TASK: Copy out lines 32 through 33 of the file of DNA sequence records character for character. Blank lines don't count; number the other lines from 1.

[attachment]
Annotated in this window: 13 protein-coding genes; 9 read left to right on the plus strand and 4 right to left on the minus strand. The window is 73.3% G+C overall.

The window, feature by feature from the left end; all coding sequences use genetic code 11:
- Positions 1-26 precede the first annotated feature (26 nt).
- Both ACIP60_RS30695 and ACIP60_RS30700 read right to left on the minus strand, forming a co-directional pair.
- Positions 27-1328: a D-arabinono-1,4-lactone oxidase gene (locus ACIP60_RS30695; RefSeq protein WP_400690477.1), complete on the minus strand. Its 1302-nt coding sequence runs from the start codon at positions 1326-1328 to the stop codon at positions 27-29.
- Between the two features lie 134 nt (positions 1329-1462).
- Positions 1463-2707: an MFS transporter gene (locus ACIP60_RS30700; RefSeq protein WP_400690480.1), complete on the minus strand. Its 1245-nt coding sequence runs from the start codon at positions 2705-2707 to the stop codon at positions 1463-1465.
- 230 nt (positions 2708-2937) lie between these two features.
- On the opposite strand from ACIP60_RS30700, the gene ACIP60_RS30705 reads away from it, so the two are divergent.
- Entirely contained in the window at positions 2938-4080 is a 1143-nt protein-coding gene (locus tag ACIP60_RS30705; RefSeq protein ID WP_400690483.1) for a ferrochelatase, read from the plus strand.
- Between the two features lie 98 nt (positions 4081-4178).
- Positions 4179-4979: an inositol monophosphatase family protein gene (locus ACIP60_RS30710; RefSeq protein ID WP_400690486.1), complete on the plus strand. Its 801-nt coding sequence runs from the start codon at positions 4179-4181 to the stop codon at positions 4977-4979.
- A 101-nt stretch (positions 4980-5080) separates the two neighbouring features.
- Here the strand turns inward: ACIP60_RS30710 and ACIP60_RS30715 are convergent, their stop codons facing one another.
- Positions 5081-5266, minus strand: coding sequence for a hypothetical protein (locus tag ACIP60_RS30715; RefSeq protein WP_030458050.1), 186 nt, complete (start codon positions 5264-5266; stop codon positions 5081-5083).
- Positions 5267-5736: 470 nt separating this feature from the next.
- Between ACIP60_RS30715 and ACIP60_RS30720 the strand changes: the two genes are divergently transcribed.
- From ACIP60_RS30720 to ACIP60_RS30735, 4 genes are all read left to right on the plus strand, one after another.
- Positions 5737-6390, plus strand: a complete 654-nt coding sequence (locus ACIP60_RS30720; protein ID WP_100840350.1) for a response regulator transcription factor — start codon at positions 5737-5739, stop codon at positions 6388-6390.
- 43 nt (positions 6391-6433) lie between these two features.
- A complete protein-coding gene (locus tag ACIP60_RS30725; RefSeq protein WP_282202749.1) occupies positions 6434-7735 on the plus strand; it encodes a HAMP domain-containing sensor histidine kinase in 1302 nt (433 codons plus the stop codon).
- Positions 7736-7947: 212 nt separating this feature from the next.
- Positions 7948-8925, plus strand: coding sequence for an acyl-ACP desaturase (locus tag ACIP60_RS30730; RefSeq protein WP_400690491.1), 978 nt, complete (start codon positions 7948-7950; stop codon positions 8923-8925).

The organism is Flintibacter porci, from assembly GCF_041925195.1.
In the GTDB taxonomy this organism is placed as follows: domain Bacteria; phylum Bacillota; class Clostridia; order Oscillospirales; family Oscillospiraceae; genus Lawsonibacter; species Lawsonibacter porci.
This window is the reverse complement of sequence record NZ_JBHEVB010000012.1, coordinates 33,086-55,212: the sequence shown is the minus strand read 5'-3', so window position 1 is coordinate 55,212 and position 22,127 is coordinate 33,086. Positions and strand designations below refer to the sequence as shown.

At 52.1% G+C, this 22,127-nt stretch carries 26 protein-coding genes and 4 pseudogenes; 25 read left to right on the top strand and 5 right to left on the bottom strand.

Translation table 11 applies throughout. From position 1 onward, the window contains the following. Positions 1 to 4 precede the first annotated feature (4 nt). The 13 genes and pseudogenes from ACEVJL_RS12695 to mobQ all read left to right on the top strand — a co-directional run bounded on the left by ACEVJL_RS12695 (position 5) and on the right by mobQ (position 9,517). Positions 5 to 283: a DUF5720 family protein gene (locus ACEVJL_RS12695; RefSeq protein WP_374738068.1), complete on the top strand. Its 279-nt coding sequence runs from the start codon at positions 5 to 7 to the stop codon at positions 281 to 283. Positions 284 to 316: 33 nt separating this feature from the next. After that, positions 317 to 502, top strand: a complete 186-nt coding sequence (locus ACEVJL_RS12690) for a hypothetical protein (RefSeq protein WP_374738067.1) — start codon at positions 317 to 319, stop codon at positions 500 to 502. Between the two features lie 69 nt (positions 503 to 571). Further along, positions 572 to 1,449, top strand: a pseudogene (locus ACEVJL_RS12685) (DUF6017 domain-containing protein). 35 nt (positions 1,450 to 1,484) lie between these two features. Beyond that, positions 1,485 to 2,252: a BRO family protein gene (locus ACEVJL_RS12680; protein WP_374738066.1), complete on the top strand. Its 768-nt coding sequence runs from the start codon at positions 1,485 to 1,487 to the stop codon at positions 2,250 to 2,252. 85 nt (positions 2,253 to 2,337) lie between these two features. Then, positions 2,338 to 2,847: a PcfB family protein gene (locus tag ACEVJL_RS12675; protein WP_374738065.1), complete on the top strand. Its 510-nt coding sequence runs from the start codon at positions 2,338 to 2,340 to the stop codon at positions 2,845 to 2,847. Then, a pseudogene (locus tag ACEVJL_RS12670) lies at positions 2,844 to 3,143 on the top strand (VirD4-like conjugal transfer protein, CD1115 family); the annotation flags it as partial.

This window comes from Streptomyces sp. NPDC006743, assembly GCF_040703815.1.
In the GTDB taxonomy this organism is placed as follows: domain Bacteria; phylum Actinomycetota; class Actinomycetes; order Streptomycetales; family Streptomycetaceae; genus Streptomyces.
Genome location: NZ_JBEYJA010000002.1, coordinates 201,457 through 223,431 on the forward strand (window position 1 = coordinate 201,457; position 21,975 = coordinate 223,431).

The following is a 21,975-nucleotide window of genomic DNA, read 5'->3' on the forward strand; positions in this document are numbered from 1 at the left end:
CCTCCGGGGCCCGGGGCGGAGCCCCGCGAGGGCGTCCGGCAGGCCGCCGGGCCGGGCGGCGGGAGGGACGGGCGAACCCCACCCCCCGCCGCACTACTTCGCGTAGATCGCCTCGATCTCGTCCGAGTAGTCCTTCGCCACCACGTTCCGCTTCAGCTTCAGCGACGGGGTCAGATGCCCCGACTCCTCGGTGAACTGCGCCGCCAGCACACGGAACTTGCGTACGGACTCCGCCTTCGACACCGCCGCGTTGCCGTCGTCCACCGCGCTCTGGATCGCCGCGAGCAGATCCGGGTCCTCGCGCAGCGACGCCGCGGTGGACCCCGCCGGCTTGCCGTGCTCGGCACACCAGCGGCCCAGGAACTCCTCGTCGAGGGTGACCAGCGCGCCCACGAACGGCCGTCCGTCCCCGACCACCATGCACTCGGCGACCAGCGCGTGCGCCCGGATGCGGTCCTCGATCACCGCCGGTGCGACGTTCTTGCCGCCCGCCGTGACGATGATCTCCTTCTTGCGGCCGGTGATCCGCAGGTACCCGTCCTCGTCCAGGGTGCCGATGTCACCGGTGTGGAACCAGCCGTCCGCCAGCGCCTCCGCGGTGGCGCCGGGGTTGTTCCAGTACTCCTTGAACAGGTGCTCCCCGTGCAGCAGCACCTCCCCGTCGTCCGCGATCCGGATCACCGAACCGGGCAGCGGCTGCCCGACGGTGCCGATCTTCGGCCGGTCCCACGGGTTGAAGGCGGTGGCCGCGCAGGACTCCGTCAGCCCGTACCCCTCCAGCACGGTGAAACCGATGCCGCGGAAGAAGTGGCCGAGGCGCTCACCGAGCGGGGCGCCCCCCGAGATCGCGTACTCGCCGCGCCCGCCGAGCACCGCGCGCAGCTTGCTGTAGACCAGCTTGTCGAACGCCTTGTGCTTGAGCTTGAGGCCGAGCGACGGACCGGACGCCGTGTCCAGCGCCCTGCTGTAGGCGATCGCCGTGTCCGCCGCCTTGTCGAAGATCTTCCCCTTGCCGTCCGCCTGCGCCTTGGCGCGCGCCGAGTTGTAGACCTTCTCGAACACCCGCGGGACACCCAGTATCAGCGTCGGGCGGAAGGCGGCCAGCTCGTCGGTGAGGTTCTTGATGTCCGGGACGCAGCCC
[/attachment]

The following is a 21,975-nucleotide window of genomic DNA, read 5'->3' on the forward strand; positions in this document are numbered from 1 at the left end:
CCTCCGGGGCCCGGGGCGGAGCCCCGCGAGGGCGTCCGGCAGGCCGCCGGGCCGGGCGGCGGGAGGGACGGGCGAACCCCACCCCCCGCCGCACTACTTCGCGTAGATCGCCTCGATCTCGTCCGAGTAGTCCTTCGCCACCACGTTCCGCTTCAGCTTCAGCGACGGGGTCAGATGCCCCGACTCCTCGGTGAACTGCGCCGCCAGCACACGGAACTTGCGTACGGACTCCGCCTTCGACACCGCCGCGTTGCCGTCGTCCACCGCGCTCTGGATCGCCGCGAGCAGATCCGGGTCCTCGCGCAGCGACGCCGCGGTGGACCCCGCCGGCTTGCCGTGCTCGGCACACCAGCGGCCCAGGAACTCCTCGTCGAGGGTGACCAGCGCGCCCACGAACGGCCGTCCGTCCCCGACCACCATGCACTCGGCGACCAGCGCGTGCGCCCGGATGCGGTCCTCGATCACCGCCGGTGCGACGTTCTTGCCGCCCGCCGTGACGATGATCTCCTTCTTGCGGCCGGTGATCCGCAGGTACCCGTCCTCGTCCAGGGTGCCGATGTCACCGGTGTGGAACCAGCCGTCCGCCAGCGCCTCCGCGGTGGCGCCGGGGTTGTTCCAGTACTCCTTGAACAGGTGCTCCCCGTGCAGCAGCACCTCCCCGTCGTCCGCGATCCGGATCACCGAACCGGGCAGCGGCTGCCCGACGGTGCCGATCTTCGGCCGGTCCCACGGGTTGAAGGCGGTGGCCGCGCAGGACTCCGTCAGCCCGTACCCCTCCAGCACGGTGAAACCGATGCCGCGGAAGAAGTGGCCGAGGCGCTCACCGAGCGGGGCGCCCCCCGAGATCGCGTACTCGCCGCGCCCGCCGAGCACCGCGCGCAGCTTGCTGTAGACCAGCTTGTCGAACGCCTTGTGCTTGAGCTTGAGGCCGAGCGACGGACCGGACGCCGTGTCCAGCGCCCTGCTGTAGGCGATCGCCGTGTCCGCCGCCTTGTCGAAGATCTTCCCCTTGCCGTCCGCCTGCGCCTTGGCGCGCGCCGAGTTGTAGACCTTCTCGAACACCCGCGGGACACCCAGTATCAGCGTCGGGCGGAAGGCGGCCAGCTCGTCGGTGAGGTTCTTGATGTCCGGGACGCAGCCC